# Proth prime

Though actually not a true class of primes, the primes of the form k.2n+1 with 2n > k are often called the Proth primes. They are named after the self taught farmer François Proth who lived near Verdun, France (1852-1879).  He stated four theorems (or tests) for primality (see [Williams98]).  The one we are interested in is the following:
Proth's Theorem
Let N = k.2n+1 with k odd and  2n > k.  Choose an integer a so that the Jacobi symbol (a,N) is -1.  Then N is prime if and only if a(N-1)/2 ≡ -1 (mod N).
This form of prime often shows up upon mathematicians desks.  For example, Euler showed that every divisor of the Fermat number Fn (n greater than 2) must have the form k.2n+2+1.  Cullen primes have the form n.2n+1, so are a subset of the Proth primes, as are the Fermat primes (with k=1, n a power of 2).  In the opposite direction, recall that a Sierpinski number is a positive, odd integer k for which the integers k.2n+1 are composite for every positive integer n.  So when seeking to settle the Sierpinski conjecture we look for a Proth prime for a fixed multiplier k.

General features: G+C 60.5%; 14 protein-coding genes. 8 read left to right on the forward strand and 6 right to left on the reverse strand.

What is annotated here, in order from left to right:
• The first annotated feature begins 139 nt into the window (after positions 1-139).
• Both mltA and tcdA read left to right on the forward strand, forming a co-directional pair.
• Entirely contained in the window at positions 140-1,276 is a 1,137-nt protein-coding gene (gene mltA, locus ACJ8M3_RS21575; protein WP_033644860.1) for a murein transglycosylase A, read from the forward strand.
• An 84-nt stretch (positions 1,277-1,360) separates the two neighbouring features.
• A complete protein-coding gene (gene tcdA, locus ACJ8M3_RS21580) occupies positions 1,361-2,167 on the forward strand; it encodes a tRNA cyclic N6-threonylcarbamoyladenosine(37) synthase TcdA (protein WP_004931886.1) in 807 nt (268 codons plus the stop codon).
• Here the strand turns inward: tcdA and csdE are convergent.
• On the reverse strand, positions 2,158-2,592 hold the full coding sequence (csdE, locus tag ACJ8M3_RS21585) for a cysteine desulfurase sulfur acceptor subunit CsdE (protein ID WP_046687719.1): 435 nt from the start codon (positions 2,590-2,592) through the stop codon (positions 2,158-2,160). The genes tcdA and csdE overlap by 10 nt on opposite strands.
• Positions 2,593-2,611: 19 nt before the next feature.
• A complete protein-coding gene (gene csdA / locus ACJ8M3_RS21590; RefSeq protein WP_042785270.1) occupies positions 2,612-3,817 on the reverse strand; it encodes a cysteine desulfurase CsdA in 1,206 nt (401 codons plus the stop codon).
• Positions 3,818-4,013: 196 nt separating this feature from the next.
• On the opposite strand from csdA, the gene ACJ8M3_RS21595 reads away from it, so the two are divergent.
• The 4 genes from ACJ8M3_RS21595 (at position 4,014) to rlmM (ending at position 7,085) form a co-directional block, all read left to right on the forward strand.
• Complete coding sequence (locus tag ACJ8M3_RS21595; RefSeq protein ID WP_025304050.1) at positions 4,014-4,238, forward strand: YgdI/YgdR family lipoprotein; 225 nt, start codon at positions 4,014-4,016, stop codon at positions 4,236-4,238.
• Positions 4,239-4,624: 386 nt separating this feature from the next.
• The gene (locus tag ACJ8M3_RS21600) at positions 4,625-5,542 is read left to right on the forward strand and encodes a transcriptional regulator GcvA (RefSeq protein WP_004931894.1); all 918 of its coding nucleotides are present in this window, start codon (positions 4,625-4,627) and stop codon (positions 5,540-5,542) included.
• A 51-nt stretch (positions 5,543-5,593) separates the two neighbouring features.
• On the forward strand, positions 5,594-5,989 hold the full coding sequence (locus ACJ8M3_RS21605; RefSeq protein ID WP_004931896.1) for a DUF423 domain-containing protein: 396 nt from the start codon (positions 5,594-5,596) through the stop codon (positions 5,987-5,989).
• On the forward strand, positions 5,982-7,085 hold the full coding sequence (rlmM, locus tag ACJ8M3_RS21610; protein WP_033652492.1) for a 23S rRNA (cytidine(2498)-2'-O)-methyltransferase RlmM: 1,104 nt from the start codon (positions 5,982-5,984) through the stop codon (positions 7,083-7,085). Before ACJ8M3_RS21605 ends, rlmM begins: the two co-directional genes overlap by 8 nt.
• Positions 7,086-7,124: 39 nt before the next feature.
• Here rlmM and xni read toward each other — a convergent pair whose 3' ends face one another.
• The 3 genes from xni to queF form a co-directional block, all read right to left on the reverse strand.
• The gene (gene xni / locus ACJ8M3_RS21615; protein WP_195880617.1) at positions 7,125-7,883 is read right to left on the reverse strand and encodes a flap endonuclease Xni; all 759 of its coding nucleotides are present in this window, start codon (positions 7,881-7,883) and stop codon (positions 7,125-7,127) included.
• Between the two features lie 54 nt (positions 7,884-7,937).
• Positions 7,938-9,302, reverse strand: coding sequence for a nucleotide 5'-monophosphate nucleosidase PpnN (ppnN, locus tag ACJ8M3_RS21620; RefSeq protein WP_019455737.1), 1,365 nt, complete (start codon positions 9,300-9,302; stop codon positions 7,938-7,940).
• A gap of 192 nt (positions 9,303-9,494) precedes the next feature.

Finally, notice that we do not define any prime of the form k.2n+1 (with no restriction on the relative sizes of n and k) to be a Proth prime--because then every odd prime would be a Proth prime.